Although the implementation of AI will make some doctor actions redundant, the goal is to complement, rather than replace, medical experts with the technology.
University College London Hospital (UCLH), in Bloomsbury, London, will pioneer the technology in a bid ‘to make services safer, quicker and more efficient’ (stock)
WHY ARE PEOPLE SO WORRIED ABOUT AI?
It is an issue troubling some of the greatest minds in the world at the moment, from Bill Gates to Elon Musk.
SpaceX and Tesla CEO Elon Musk described AI as our ‘biggest existential threat’ and likened its development as ‘summoning the demon’.
He believes super intelligent machines could use humans as pets.
Professor Stephen Hawking said it is a ‘near certainty’ that a major technological disaster will threaten humanity in the next 1,000 to 10,000 years.
They could steal jobs
More than 60 percent of people fear that robots will lead to there being fewer jobs in the next ten years, according to a 2016 YouGov survey.
And 27 percent predict that it will decrease the number of jobs ‘a lot’ with previous research suggesting admin and service sector workers will be the hardest hit.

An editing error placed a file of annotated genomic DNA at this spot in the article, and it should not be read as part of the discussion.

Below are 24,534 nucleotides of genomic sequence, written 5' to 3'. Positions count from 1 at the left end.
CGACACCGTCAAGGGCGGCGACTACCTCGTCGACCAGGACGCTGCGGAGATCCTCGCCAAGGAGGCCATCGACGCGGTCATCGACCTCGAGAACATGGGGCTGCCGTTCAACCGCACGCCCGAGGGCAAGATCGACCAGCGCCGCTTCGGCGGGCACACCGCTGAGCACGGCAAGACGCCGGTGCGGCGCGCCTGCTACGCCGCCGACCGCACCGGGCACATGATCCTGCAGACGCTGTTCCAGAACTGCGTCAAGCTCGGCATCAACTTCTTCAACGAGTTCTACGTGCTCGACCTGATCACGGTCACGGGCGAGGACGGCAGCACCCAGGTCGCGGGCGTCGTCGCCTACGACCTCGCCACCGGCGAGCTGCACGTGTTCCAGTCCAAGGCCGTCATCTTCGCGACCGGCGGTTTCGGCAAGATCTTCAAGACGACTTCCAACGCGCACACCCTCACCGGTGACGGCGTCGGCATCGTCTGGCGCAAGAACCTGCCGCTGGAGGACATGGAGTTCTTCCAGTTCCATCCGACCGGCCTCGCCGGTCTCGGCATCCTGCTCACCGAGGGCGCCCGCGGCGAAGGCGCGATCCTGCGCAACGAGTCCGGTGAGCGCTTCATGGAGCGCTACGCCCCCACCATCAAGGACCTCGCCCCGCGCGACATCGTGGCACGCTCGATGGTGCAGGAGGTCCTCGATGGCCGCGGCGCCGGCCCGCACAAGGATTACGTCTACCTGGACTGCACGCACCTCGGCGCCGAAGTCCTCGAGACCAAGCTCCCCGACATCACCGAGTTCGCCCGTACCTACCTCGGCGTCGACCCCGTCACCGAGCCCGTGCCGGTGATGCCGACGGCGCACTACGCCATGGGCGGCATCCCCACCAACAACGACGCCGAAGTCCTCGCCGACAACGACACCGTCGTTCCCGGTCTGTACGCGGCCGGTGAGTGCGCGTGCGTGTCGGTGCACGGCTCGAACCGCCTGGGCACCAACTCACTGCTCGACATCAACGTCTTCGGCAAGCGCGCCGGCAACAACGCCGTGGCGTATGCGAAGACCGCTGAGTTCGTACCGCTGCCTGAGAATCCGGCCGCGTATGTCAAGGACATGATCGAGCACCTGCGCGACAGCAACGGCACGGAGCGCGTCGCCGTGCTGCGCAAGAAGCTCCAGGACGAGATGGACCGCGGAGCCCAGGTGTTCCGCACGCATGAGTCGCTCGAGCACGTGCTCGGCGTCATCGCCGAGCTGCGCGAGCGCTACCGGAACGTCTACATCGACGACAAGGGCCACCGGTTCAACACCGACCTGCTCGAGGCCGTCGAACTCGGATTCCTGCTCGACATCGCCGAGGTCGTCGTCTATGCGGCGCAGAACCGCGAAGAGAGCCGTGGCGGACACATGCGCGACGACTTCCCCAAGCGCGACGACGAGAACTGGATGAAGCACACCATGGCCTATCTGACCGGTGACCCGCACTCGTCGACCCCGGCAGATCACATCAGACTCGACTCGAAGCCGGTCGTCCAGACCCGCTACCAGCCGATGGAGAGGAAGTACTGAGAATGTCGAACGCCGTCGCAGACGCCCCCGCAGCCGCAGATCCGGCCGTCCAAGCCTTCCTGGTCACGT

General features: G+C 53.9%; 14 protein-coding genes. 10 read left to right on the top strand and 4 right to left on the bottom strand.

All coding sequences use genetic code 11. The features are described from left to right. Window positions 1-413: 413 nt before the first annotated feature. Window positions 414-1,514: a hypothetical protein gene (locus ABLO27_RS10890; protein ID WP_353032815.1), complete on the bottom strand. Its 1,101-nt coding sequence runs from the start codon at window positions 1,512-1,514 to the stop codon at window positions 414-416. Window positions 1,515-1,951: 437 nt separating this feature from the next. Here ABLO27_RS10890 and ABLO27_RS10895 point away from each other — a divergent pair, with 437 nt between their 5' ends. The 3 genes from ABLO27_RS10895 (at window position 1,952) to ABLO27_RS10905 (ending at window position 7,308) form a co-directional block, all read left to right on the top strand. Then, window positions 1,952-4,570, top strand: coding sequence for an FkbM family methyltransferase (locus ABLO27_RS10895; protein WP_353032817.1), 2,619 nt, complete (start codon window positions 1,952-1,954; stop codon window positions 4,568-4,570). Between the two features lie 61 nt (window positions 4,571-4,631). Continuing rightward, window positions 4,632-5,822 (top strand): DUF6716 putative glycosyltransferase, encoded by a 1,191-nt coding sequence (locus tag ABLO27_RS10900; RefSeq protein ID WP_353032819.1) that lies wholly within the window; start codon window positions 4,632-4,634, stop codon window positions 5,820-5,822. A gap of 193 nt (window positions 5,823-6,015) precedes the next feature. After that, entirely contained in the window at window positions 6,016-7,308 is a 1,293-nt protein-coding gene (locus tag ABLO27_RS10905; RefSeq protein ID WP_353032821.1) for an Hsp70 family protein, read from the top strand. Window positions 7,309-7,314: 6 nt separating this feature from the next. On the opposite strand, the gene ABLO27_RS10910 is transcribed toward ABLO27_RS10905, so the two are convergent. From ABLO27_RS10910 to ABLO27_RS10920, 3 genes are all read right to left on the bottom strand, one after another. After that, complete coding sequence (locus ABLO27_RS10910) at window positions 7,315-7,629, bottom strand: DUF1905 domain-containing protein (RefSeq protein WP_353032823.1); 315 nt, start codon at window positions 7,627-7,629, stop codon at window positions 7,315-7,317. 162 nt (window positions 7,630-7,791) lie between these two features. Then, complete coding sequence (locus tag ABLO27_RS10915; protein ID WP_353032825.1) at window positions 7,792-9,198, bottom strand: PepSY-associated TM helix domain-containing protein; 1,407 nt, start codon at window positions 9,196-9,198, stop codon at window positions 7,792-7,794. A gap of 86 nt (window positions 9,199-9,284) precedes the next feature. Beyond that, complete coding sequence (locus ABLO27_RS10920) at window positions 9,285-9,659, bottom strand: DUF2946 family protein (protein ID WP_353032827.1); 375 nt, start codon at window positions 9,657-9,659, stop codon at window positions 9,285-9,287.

As well as posing a threat to our jobs, other experts believe AI could ‘go rogue’ and become too complex for scientists to understand.
A quarter of the respondents predicted robots will become part of everyday life in just 11 to 20 years, with 18 percent predicting this will happen within the next decade.
They could ‘go rogue’
Computer scientist Professor Michael Wooldridge said AI machines could become so intricate that engineers don’t fully understand how they work.
If experts don’t understand how AI algorithms function, they won’t be able to predict when they fail.
This means driverless cars or intelligent robots could make unpredictable ‘out of character’ decisions during critical moments, which could put people in danger.
For instance, the AI behind a driverless car could choose to swerve into pedestrians or crash into barriers instead of deciding to drive sensibly.
They could wipe out humanity
Some people believe AI will wipe out humans completely.
‘Eventually, I think human extinction will probably occur, and technology will likely play a part in this,’ DeepMind’s Shane Legg said in a recent interview.
He singled out artificial intelligence, or AI, as the ‘number one risk for this century’.
Musk warned that AI poses more of a threat to humanity than North Korea.
‘If you’re not concerned about AI safety, you should be. Vastly more risk than North Korea,’ the 46-year-old wrote on Twitter.
‘Nobody likes being regulated, but everything (cars, planes, food, drugs, etc) that’s a danger to the public is regulated. AI should be too.’